Update: See settlement story
By BRIAN MULHERIN
Consumers Energy will defend its Lake Winds Energy Park in 51st Circuit Court starting Monday, with four of the 19 defendants who own 11 different parcels getting the first chance at a jury trial. Kim and Nancy VanNortwick and Cary and Karen Shineldecker will have their grievances presented by attorney Craig Horn. Attorneys Richard Wilson and Adam Smith will present Consumers’ defense to a six-person jury to be selected Monday morning.
Judge Richard C. Cooper explained that the defendants will go forth two by two in part because in conferring with a judge who was set to hear a similar case in the Thumb that it seemed to be the most logical way to proceed. Those cases were actually settled before going to court, Cooper said.
On Friday Cooper heard two motions by Consumers to suppress testimony by defense experts in the areas of medicine and property values. Both motions were denied.
In August, Judge Cooper specified that the plaintiffs could not present their medical concerns without expert testimony. Horn submitted Dr. Ramin Rahmani, who specializes in musculo-skeletal and neuro-muscular disease as a medical expert who would testify about the ailments that the plaintiffs claim have been caused by wind turbines.
Wilson said Friday that Rahmani, according to a deposition, had no background in wind turbines and that his understanding of the mechanisms of how the supposed injuries and ailments were caused came from internet research he did since August.
Horn countered that Rahmani does not have wind turbine experience, but he does have experience in injuries caused by industrial noise, including other types of turbines.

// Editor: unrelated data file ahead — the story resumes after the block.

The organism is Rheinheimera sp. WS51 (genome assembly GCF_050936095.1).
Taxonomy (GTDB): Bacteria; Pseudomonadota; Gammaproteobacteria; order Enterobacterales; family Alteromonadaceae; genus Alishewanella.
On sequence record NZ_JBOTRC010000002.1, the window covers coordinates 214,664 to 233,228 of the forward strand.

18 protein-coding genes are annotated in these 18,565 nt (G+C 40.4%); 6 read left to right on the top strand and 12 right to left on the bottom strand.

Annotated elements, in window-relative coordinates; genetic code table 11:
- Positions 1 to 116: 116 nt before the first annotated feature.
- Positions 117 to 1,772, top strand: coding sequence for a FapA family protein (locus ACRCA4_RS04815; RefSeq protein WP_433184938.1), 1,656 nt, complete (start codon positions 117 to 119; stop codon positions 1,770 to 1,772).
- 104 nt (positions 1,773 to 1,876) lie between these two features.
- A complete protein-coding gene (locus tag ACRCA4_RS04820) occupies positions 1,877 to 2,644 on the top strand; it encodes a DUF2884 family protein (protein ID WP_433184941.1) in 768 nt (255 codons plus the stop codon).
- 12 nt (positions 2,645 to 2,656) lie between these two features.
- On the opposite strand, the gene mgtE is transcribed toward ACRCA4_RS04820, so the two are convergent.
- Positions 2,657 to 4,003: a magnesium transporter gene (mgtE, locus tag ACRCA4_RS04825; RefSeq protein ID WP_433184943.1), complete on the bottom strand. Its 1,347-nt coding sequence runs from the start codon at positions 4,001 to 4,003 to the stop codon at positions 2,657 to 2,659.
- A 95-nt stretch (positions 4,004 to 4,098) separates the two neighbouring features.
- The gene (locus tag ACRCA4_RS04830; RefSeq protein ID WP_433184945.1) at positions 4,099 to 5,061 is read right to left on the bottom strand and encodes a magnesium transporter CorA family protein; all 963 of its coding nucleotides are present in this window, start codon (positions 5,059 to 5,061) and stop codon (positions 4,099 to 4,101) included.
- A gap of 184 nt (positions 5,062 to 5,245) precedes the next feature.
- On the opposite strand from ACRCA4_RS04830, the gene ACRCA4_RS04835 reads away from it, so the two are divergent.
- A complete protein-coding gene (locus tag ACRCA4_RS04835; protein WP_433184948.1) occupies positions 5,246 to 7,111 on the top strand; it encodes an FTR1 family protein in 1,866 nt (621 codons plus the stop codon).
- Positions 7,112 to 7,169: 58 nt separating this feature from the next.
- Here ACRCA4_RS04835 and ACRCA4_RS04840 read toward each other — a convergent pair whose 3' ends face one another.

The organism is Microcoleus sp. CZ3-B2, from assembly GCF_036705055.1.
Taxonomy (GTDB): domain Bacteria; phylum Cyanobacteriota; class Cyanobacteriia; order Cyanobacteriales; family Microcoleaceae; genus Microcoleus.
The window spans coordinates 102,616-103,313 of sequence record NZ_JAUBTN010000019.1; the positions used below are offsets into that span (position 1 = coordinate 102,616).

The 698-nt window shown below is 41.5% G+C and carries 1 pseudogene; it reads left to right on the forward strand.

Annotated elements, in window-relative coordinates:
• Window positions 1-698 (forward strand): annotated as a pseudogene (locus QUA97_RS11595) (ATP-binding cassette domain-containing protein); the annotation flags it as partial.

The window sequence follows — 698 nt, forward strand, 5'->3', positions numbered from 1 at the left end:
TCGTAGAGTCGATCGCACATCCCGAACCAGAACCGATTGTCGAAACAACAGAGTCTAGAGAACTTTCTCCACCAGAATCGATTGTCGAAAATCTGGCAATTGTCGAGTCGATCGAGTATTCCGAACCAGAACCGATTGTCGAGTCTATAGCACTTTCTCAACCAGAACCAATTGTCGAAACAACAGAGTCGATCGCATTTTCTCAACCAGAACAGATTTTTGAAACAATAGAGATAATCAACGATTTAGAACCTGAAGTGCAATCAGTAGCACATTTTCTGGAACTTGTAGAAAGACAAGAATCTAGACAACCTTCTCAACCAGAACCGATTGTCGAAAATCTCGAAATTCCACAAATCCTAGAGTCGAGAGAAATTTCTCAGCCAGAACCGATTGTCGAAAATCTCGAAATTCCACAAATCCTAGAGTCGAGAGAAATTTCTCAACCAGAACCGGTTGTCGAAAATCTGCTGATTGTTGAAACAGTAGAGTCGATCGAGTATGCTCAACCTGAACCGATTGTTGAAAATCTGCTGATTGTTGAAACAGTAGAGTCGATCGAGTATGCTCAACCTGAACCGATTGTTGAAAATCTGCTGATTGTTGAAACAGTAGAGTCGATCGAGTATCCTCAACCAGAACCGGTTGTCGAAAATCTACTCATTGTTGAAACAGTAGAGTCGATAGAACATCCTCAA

Cooper said Rahmani’s testimony would be allowed because it was “a matter of weight” for the jury to decide whether the pain specialist had the necessary expertise to establish that the turbines caused the tinnitus (ringing in ears) and other ailments alleged.
Earlier this month, Cooper had ruled that plaintiffs’ expert James Quinn could not base his property value testimony on sales in a Canadian wind development because the sales were not of a willing buyer-willing seller nature.
Wilson said that Quinn’s revised proposal for his property value estimation would rely on a contract for a sale with contingency for Shineldecker’s house on West Kistler Road. He said Quinn would be presenting information that because Shineldecker’s house is contracted to sell at $139,000, down from a most-recent asking price of $193,000, that the VanNortwicks’ house was also worth about 28 percent less due to wind turbines.
Wilson said that kind of testimony doesn’t fit with property-value formulations traditionally accepted by Michigan courts.
Cooper again sided with the plaintiffs.
“What’s on the table today is the experience of one property owner,” Cooper said. “He’s got a right to say ‘This is what I’ve been asking for it, this is what I’ve been offered. That property owner has a right to say this is where I’m at.”
Cooper said if that’s a 28 percent reduction and the appraiser says that the two houses in Monday’s case are similar, then the jury can hear that information.
“If they want to make an argument his situation is very much like (another property), that’s a matter of argument, not a matter of an improper formula,” Cooper said. “The motion would be denied as to whether this 28 percent could be argued or not. That’s a matter of persuasion as to whether it would carry any weight with the fact finder or not.”
The fact finders in this case, a six-person jury, will be seated on Monday.